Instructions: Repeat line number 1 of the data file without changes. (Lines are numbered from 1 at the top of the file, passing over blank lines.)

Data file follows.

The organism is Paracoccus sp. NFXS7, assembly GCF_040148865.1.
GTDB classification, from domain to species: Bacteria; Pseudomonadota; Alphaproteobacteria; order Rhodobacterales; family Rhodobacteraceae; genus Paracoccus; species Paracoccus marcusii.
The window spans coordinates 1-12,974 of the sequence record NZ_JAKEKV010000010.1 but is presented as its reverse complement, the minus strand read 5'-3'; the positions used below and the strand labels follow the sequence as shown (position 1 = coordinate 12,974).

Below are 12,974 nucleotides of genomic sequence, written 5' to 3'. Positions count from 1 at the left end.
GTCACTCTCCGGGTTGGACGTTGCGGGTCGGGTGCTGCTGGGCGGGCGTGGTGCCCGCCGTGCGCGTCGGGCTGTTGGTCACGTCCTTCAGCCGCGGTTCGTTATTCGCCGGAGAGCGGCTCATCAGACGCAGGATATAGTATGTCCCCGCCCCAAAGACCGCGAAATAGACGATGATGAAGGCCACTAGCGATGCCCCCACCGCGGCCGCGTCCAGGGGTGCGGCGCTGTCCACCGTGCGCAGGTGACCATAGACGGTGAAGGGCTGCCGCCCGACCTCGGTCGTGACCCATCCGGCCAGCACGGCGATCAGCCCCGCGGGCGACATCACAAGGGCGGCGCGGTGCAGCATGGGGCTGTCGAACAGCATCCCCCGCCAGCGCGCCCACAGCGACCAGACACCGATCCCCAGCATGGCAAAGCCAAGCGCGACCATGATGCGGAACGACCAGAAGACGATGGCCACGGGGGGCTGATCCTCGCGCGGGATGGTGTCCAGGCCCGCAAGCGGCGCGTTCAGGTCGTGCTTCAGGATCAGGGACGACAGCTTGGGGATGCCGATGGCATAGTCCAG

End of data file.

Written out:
The organism is Paracoccus sp. NFXS7, assembly GCF_040148865.1.